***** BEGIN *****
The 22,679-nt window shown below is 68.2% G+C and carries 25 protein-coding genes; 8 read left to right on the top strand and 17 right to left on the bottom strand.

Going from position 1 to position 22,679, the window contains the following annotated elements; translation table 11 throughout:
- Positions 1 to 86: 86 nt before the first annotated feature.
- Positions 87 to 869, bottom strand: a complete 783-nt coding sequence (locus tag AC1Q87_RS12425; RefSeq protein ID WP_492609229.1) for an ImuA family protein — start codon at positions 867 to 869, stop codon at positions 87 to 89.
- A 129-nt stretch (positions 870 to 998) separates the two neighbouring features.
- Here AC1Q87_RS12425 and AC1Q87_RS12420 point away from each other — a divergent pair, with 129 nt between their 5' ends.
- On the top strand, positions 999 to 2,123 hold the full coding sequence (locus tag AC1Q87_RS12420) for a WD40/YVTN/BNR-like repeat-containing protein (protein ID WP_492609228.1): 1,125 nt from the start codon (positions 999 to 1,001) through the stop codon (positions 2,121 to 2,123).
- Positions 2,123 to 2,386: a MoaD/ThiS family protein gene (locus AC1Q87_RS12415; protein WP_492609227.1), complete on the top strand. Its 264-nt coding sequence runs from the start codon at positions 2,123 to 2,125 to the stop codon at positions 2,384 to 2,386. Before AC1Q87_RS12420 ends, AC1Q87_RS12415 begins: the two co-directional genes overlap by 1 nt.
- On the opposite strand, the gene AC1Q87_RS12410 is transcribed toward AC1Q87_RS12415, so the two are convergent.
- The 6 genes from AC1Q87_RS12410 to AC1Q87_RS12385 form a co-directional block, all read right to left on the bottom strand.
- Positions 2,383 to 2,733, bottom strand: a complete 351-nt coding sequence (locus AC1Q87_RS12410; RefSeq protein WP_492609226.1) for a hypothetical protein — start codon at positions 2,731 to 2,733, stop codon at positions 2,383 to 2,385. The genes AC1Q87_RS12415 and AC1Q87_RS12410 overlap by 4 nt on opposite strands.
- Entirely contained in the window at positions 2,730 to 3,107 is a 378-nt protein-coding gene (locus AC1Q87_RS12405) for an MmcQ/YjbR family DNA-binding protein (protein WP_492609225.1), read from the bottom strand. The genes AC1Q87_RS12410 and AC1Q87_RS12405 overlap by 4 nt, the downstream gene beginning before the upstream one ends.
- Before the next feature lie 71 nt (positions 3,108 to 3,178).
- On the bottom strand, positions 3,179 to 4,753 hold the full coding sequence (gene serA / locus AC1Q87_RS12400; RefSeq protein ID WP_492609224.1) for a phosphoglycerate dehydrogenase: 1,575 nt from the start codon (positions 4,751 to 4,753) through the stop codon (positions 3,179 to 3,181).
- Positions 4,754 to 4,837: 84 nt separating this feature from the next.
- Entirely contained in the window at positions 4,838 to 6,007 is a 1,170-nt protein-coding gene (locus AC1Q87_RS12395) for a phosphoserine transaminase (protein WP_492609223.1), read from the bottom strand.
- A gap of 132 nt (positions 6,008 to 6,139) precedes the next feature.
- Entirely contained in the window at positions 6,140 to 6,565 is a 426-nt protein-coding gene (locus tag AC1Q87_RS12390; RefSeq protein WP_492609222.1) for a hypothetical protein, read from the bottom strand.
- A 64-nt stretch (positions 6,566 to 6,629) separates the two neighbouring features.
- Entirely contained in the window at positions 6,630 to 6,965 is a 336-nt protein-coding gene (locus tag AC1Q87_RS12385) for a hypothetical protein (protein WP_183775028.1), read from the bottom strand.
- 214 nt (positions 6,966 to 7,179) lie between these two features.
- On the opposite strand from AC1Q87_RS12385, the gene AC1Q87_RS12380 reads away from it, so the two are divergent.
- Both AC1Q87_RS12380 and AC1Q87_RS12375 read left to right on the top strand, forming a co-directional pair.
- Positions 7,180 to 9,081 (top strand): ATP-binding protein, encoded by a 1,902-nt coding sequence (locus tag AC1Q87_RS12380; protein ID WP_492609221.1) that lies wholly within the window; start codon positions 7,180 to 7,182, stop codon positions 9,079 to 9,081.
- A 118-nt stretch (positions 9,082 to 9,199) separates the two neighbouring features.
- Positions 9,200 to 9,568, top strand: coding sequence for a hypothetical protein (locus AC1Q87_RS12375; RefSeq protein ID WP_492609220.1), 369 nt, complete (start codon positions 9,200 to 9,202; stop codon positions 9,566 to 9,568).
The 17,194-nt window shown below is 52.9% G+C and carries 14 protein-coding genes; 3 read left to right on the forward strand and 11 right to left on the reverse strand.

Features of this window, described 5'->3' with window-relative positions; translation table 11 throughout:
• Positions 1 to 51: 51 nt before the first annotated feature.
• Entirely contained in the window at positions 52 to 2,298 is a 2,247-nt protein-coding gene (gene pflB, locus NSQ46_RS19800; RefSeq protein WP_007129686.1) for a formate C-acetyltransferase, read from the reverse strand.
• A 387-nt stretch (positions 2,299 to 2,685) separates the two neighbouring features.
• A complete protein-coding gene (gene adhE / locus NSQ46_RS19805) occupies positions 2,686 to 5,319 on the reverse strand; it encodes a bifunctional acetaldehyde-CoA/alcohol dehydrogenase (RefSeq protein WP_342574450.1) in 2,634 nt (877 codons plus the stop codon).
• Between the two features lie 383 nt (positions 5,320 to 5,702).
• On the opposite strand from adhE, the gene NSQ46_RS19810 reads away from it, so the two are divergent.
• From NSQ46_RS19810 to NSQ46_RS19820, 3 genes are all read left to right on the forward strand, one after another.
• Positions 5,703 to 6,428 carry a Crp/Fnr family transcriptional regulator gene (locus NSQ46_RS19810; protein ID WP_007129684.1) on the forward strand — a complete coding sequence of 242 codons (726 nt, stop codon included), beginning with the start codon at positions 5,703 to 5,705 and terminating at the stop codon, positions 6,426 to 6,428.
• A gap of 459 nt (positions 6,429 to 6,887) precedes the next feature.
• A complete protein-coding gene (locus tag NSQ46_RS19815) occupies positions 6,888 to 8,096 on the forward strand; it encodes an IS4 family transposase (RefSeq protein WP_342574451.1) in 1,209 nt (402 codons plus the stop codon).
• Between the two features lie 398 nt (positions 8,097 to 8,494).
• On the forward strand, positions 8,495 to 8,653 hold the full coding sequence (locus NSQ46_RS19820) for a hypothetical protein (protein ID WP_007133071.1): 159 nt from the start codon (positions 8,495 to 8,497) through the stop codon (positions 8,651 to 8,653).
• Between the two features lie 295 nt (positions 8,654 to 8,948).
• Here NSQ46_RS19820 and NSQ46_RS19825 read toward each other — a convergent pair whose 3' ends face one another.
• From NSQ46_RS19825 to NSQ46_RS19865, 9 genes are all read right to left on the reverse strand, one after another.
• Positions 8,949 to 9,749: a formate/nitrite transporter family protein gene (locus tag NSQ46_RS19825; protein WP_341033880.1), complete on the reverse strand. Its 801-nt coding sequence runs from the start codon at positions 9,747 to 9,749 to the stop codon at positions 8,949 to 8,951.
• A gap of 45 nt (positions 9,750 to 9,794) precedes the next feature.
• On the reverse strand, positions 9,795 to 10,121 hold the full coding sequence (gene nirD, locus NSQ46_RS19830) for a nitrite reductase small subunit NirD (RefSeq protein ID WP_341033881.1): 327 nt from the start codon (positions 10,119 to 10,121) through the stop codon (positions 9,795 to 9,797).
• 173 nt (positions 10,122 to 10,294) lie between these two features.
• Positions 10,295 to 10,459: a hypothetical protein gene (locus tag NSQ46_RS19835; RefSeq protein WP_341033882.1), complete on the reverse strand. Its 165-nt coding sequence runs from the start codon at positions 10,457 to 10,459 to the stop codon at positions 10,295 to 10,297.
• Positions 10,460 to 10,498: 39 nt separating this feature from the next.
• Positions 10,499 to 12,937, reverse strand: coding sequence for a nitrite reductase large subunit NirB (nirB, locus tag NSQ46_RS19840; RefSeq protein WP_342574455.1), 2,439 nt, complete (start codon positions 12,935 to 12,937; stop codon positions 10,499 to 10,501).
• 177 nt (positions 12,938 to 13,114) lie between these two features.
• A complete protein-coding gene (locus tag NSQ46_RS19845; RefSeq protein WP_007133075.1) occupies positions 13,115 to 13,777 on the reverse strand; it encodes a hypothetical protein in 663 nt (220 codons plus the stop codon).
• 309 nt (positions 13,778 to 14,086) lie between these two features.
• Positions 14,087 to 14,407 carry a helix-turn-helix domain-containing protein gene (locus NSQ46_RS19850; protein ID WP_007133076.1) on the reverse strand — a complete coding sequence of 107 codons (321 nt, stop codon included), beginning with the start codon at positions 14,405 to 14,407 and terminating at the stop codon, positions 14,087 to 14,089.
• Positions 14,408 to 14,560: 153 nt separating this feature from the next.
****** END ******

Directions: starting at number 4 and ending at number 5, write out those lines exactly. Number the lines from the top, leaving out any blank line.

- Positions 87 to 869, bottom strand: a complete 783-nt coding sequence (locus tag AC1Q87_RS12425; RefSeq protein ID WP_492609229.1) for an ImuA family protein — start codon at positions 867 to 869, stop codon at positions 87 to 89.
- A 129-nt stretch (positions 870 to 998) separates the two neighbouring features.